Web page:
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From Otis Gospodnetic <otis.gospodne...@gmail.com>
Subject Re: A (seemingly) unavoidable bump in qtimes shortly after replication ends
Date Mon, 03 Dec 2012 00:17:04 GMT
Hi,

A bit hard to tell without seeing all system and Solr metrics, but the
first thing I'd look at is disk IO.  Yes, you may warm up the index, but
you still have some new data on disk after replication, so if a user query
hits data in newly copied blocks, it will *have to* be read from disk.  See
SPM for Solr - it monitors this sort of stuff.

Otis
--
SOLR Performance Monitoring - http://sematext.com/spm/index.html
Search Analytics - http://sematext.com/search-analytics/index.html




On Sat, Dec 1, 2012 at 5:05 PM, Ryan Gardner <ryebrye@gmail.com> wrote:

> I'm working on performance tuning / testing a solr 4 cluster - the slaves
> are handling all the queries and they are currently replicating from the
> master every minute.
>
> Right now for my load test, I'm playing back random queries form a set of
> about 5M queries harvested from our existing production servers. Whenever
> the replication ends and the new searcher gets used there is a jump in
> QTimes.
>
> The QTimes jump briefly but ONLY after replication. I tried adding in some
> warming queries to create facets etc - and I analyzed the queries and they
> all seem relatively similar (use a large number of facets etc) - but even
> when I have converted those exact queries over to the format that is in the
> logs, it doesn't seem to eliminate the "post-repl bump" of qtimes jumping
> from single digits to 500 - 800ms.
>
> Here's an example of what i'm talking about.
>
> -- replication ends (message about deleting temporary index in the logs)
> date  |  qtime
> 21:50:45.159 | 0 |
> 21:50:45.170 | 1 |
> 21:50:45.174 | 0 |
> 21:50:45.182 | 2 |
> 21:50:45.185 | 78 |
> 21:50:45.194 | 1 |
> 21:50:45.201 | 69 |
> 21:50:45.206 | 0 |
> 21:50:45.211 | 0 |
> 21:50:45.219 | 0 |
> 21:50:45.286 | 1 |
> 21:50:45.288 | 0 |
> 21:50:45.301 | 30 |
> 21:50:45.317 | 15 |
> 21:50:45.327 | 2 |
> 21:50:45.327 | 1 |
> 21:50:45.334 | 0 |
> 21:50:45.337 | 1 |
> 21:50:45.345 | 1 |
> 21:50:45.347 | 2 |
> 21:50:45.392 | 19 |
> 21:50:45.415 | 47 |
> 21:50:45.428 | 1 |
> 21:50:45.438 | 2 |
> 21:50:45.453 | 1 |
> 21:50:45.468 | 3 |
> 21:50:45.507 | 4 |
> 21:50:45.551 | 1 |
> 21:50:45.617 | 92 |
> 21:50:45.617 | 251 |
> 21:50:45.619 | 457 |
> 21:50:45.632 | 1 |
> 21:50:45.731 | 500 |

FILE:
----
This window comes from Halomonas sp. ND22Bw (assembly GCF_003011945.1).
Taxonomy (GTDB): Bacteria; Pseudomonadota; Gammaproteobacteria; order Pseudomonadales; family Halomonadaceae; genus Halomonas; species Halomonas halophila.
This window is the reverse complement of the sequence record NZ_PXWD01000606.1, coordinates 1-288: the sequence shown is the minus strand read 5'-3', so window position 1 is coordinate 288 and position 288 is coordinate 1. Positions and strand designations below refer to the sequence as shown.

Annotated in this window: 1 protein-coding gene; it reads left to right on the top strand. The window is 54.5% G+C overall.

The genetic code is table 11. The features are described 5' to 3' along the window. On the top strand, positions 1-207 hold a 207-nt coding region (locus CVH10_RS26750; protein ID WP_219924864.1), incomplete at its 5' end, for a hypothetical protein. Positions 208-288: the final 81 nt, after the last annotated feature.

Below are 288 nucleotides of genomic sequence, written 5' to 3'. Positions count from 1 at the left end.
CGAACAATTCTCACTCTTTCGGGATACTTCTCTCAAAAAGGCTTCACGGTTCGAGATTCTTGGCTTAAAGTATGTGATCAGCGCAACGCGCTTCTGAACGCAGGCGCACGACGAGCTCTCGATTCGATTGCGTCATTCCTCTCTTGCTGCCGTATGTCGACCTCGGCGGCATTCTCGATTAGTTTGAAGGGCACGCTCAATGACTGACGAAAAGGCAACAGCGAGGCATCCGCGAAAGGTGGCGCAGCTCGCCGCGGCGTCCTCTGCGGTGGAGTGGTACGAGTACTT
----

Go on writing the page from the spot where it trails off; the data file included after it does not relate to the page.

> 21:50:45.731 | 437 |
> 21:50:45.731 | 526 |
> 21:50:45.731 | 514 |
> 21:50:45.731 | 354 |
> 21:50:45.731 | 531 |
> 21:50:45.731 | 525 |
> 21:50:45.731 | 525 |
> 21:50:45.732 | 502 |
> 21:50:45.732 | 452 |
> 21:50:45.732 | 278 |
> 21:50:45.732 | 527 |
> 21:50:45.732 | 270 |
> 21:50:45.732 | 576 |
> 21:50:45.733 | 221 |
> 21:50:45.733 | 225 |
> 21:50:45.734 | 265 |
> 21:50:45.735 | 370 |
> 21:50:45.737 | 551 |
> 21:50:45.737 | 517 |
> 21:50:45.738 | 440 |
> 21:50:45.738 | 477 |
> 21:50:45.738 | 43 |
> 21:50:45.738 | 299 |
> 21:50:45.739 | 541 |
> 21:50:45.825 | 1 |
> 21:50:45.838 | 5 |
> 21:50:45.848 | 0 |
> 21:50:45.852 | 0 |
> 21:50:45.859 | 19 |
> 21:50:45.875 | 6 |
> 21:50:45.876 | 7 |
> 21:50:45.881 | 0 |
> 21:50:45.883 | 14 |
> 21:50:45.886 | 1 |
> 21:50:45.890 | 4 |
> 21:50:45.891 | 3 |
> 21:50:45.894 | 1 |
> 21:50:45.902 | 1 |
> 21:50:45.906 | 4 |
> 21:50:45.908 | 3 |
> 21:50:45.918 | 18 |
> 21:50:45.921 | 10 |
>
> The DocumentCache in our case is not very useful because of our 1 minute
> replication pattern. I have it sized to 1024 elements now. When I've tried
> to increase the size, it caused our GC pause times to skyrocket. (Currently
> it's tuned so it has a 250ms GC pause roughly every 16 seconds - and I've
> verified that the above QTime bump is not due to GC activity)
>
> Is there something I can do to help with these? (short of increasing the
> replication time to a longer interval to mitigate the impact of these
> bumps)?
>
> I guess the real question I have is "Why do queries get faster after a
> second or so after replication? How can I try to get it to do that as part
> of the newSearcher warming??" - Like I said, I've copied some of those slow
> queries and put them into the newSearcher warming section to see if "well,
> maybe running through a few dozen of these searches that's what makes it
> get faster" - but that hasn't helped.
>
> Our index file is stored on disk but the OS basically has it all cached in
> RAM (I tested moving it to tmpfs but saw no improvement in speed - so I
> went back to putting it on disk) - and the CPU is not anywhere near taxed
> (it's got 24 cores on this machine)
>
> So far the performance of SOLR has been stellar - and once we finish tuning
> this we'll write up how we've tuned it / how we're using it to share out
> more widely with anyone who cares - but the one perplexing thing is this
> bump in bad times after replication.
>
> Any thoughts would be appreciated.
>
> Ryan
>

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